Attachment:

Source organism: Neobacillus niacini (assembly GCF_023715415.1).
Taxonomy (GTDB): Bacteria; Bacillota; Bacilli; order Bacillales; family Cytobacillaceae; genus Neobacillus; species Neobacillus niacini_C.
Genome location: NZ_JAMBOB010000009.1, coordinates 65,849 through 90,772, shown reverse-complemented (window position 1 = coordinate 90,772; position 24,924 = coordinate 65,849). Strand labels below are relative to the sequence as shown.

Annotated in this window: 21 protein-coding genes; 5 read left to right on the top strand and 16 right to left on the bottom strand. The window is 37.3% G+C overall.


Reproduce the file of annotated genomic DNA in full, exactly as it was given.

Source organism: Neobacillus niacini (assembly GCF_023715415.1).
Taxonomy (GTDB): Bacteria; Bacillota; Bacilli; order Bacillales; family Cytobacillaceae; genus Neobacillus; species Neobacillus niacini_C.
Genome location: NZ_JAMBOB010000009.1, coordinates 65,849 through 90,772, shown reverse-complemented (window position 1 = coordinate 90,772; position 24,924 = coordinate 65,849). Strand labels below are relative to the sequence as shown.

Annotated in this window: 21 protein-coding genes; 5 read left to right on the top strand and 16 right to left on the bottom strand. The window is 37.3% G+C overall.